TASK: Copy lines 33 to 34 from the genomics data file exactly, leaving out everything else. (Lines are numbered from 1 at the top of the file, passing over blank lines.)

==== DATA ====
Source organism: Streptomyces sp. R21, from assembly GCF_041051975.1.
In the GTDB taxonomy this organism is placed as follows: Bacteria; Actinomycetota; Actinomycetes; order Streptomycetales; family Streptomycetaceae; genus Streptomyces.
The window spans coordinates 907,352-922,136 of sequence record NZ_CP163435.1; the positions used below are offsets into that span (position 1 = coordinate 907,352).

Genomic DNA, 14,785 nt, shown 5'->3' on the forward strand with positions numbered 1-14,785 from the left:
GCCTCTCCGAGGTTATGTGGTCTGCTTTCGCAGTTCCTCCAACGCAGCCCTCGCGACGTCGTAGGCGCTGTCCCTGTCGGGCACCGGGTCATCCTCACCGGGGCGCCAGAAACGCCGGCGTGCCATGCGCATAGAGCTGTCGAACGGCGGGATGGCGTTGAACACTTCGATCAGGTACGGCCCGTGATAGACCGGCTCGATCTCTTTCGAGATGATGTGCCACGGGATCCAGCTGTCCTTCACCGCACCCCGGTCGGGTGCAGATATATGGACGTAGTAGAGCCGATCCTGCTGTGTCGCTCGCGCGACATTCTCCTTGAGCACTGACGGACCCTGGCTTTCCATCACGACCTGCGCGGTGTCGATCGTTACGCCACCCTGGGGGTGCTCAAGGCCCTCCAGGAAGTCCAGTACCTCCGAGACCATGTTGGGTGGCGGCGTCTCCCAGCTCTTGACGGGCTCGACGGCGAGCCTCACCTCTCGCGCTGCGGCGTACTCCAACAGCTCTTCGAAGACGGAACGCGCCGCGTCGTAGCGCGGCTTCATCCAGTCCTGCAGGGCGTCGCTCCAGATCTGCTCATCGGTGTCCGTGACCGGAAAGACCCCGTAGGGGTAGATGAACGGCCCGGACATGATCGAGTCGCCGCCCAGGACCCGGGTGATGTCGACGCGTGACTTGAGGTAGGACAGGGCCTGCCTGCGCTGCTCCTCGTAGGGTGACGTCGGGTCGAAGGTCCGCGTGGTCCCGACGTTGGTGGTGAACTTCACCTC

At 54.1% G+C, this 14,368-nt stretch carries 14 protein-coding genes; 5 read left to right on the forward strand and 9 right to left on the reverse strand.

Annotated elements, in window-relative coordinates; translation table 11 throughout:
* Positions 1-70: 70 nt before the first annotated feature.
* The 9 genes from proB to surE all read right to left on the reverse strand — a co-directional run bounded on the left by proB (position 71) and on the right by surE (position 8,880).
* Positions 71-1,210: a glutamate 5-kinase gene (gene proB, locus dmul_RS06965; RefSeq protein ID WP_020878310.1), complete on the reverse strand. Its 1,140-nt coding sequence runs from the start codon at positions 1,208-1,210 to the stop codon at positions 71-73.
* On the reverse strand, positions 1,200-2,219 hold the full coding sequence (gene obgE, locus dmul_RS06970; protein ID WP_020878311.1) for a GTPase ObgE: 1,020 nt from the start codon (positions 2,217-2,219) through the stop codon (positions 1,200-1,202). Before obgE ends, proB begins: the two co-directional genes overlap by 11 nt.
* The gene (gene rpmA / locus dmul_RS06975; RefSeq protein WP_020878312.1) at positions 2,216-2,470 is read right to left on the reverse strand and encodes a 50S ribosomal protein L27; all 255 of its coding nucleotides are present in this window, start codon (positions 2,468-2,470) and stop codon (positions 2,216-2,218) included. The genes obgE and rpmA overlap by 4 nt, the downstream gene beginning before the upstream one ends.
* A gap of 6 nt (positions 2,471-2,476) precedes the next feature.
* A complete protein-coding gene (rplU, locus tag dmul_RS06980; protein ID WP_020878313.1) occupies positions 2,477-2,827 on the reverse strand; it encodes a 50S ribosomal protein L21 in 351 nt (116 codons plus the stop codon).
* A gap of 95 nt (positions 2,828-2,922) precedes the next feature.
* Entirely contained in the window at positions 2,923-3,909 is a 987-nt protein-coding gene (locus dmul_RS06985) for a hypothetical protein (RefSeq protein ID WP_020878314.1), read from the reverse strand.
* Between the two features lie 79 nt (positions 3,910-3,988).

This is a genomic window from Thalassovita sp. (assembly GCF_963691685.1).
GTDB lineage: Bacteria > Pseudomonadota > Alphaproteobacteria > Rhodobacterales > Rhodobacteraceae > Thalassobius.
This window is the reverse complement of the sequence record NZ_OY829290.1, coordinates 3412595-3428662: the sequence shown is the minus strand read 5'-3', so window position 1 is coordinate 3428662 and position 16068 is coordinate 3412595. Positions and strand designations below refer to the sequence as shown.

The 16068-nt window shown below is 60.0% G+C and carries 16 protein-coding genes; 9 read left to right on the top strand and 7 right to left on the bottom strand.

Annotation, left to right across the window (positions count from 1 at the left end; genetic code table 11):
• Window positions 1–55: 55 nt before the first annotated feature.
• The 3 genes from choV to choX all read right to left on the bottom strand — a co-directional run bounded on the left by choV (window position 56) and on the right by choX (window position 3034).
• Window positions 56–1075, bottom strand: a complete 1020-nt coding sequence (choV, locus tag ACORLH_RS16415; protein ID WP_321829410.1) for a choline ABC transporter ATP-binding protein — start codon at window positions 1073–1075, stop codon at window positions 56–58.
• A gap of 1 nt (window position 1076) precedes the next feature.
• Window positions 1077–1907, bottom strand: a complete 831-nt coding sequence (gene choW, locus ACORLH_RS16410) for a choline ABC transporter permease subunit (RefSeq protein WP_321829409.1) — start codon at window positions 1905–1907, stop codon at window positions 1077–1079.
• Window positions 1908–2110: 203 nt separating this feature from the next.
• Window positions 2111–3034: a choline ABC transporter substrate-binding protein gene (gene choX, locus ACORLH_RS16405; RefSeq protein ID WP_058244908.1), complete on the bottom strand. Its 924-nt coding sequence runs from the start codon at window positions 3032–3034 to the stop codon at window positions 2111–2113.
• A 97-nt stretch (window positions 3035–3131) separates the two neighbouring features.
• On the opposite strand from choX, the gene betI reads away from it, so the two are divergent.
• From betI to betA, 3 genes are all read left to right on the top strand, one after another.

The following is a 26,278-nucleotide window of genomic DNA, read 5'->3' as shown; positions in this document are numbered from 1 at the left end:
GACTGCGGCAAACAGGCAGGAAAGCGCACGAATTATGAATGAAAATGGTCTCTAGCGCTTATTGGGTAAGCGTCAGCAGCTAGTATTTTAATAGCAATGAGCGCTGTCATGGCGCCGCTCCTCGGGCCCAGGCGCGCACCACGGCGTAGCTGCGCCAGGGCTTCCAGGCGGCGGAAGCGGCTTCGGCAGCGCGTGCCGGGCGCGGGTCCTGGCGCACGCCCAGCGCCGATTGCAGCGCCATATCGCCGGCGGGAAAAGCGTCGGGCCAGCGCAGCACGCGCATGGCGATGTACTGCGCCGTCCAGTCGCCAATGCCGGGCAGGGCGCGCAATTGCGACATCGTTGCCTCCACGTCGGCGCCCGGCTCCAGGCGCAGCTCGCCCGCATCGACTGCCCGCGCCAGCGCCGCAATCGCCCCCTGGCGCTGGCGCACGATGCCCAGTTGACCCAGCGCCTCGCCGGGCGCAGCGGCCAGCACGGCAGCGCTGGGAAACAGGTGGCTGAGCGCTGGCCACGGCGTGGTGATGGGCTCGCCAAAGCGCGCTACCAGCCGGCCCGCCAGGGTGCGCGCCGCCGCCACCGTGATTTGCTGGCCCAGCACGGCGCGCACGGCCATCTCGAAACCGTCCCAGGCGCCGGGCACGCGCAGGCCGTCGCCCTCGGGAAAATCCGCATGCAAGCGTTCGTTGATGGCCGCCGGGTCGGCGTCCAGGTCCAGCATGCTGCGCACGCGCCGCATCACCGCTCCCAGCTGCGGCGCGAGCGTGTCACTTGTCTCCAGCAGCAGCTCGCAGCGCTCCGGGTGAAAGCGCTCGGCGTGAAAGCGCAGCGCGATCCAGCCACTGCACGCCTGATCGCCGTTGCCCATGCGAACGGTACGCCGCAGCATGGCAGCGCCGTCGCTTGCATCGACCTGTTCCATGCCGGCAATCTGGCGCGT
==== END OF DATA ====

The following is a 26,278-nucleotide window of genomic DNA, read 5'->3' as shown; positions in this document are numbered from 1 at the left end:
GACTGCGGCAAACAGGCAGGAAAGCGCACGAATTATGAATGAAAATGGTCTCTAGCGCTTATTGGGTAAGCGTCAGCAGCTAGTATTTTAATAGCAATGAGCGCTGTCATGGCGCCGCTCCTCGGGCCCAGGCGCGCACCACGGCGTAGCTGCGCCAGGGCTTCCAGGCGGCGGAAGCGGCTTCGGCAGCGCGTGCCGGGCGCGGGTCCTGGCGCACGCCCAGCGCCGATTGCAGCGCCATATCGCCGGCGGGAAAAGCGTCGGGCCAGCGCAGCACGCGCATGGCGATGTACTGCGCCGTCCAGTCGCCAATGCCGGGCAGGGCGCGCAATTGCGACATCGTTGCCTCCACGTCGGCGCCCGGCTCCAGGCGCAGCTCGCCCGCATCGACTGCCCGCGCCAGCGCCGCAATCGCCCCCTGGCGCTGGCGCACGATGCCCAGTTGACCCAGCGCCTCGCCGGGCGCAGCGGCCAGCACGGCAGCGCTGGGAAACAGGTGGCTGAGCGCTGGCCACGGCGTGGTGATGGGCTCGCCAAAGCGCGCTACCAGCCGGCCCGCCAGGGTGCGCGCCGCCGCCACCGTGATTTGCTGGCCCAGCACGGCGCGCACGGCCATCTCGAAACCGTCCCAGGCGCCGGGCACGCGCAGGCCGTCGCCCTCGGGAAAATCCGCATGCAAGCGTTCGTTGATGGCCGCCGGGTCGGCGTCCAGGTCCAGCATGCTGCGCACGCGCCGCATCACCGCTCCCAGCTGCGGCGCGAGCGTGTCACTTGTCTCCAGCAGCAGCTCGCAGCGCTCCGGGTGAAAGCGCTCGGCGTGAAAGCGCAGCGCGATCCAGCCACTGCACGCCTGATCGCCGTTGCCCATGCGAACGGTACGCCGCAGCATGGCAGCGCCGTCGCTTGCATCGACCTGTTCCATGCCGGCAATCTGGCGCGT